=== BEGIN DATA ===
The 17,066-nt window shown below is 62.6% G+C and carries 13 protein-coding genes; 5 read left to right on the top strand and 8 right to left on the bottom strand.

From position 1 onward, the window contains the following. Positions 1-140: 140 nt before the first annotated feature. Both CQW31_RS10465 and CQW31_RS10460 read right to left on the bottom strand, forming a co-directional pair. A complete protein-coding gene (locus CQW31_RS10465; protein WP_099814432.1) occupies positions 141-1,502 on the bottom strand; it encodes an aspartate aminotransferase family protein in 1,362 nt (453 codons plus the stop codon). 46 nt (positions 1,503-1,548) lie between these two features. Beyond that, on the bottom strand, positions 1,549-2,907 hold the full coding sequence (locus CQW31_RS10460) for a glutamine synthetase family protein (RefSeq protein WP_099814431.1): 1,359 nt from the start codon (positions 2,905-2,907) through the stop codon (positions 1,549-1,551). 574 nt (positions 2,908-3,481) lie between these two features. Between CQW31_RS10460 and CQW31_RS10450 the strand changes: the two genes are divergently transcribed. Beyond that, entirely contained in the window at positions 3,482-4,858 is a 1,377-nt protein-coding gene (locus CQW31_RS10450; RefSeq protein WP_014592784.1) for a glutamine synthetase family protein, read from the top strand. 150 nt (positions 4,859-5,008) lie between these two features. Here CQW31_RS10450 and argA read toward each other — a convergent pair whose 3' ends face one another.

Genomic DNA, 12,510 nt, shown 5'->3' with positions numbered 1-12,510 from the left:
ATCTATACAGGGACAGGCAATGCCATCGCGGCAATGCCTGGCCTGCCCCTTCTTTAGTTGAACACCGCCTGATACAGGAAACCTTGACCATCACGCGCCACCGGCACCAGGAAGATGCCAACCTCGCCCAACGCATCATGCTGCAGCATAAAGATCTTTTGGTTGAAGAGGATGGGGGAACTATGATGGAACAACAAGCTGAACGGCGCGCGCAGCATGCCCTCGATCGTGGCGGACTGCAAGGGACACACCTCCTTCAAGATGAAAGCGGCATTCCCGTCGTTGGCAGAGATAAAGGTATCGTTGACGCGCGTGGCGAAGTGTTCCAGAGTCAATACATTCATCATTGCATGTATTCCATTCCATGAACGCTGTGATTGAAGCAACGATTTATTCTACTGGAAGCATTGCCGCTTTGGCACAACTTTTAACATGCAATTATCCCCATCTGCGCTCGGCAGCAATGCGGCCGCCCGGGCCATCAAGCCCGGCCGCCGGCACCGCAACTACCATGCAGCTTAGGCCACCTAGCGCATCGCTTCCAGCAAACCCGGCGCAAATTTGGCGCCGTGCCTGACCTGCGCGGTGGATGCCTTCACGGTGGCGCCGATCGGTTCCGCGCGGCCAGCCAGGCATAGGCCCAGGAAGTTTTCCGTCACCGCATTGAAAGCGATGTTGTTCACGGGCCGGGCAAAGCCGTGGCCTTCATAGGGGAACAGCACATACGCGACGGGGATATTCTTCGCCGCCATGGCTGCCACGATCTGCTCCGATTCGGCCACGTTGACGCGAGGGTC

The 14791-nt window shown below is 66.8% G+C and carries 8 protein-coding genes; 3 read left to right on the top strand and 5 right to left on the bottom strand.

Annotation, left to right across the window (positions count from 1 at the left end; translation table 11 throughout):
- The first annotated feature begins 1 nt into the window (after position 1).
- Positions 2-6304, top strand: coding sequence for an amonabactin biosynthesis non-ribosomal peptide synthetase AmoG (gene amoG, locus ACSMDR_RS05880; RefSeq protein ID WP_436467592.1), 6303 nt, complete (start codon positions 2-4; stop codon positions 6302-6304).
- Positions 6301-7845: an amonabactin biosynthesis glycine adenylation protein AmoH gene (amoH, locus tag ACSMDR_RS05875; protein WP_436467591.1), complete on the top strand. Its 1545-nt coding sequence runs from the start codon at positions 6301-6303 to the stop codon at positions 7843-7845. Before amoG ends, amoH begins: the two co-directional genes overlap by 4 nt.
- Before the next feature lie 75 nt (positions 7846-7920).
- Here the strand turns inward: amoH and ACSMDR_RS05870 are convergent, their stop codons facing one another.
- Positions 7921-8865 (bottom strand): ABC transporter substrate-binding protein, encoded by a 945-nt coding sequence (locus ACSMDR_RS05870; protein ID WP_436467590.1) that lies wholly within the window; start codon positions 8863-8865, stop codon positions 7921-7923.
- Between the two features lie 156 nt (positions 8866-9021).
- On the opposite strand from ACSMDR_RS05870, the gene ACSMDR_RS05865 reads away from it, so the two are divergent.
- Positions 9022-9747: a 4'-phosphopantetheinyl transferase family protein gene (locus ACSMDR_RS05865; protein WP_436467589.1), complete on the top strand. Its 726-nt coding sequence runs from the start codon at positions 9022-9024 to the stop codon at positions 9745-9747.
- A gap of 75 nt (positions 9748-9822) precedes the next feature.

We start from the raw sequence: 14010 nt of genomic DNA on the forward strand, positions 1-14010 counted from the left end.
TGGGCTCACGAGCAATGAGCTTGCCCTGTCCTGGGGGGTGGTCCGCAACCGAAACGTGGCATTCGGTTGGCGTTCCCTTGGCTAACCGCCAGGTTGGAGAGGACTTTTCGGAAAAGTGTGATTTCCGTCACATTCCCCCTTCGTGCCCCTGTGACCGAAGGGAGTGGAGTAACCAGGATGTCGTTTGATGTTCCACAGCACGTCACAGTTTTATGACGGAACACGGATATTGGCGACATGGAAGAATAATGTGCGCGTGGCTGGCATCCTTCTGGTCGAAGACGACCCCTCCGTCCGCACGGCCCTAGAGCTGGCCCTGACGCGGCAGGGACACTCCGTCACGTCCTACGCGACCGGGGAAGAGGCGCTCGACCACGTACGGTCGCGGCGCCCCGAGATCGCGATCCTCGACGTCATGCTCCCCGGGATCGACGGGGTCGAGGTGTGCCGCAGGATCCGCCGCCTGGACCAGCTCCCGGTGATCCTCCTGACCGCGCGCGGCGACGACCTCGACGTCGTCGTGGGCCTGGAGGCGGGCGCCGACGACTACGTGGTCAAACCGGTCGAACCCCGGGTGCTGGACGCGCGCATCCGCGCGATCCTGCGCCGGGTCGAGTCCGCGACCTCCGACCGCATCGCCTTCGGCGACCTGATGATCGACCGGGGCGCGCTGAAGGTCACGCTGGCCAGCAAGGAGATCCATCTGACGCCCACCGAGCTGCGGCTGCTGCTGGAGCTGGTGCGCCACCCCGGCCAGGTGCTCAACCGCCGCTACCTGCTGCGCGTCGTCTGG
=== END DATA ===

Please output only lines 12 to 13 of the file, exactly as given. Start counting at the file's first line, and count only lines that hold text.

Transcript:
- Positions 7921-8865 (bottom strand): ABC transporter substrate-binding protein, encoded by a 945-nt coding sequence (locus ACSMDR_RS05870; protein ID WP_436467590.1) that lies wholly within the window; start codon positions 8863-8865, stop codon positions 7921-7923.
- Between the two features lie 156 nt (positions 8866-9021).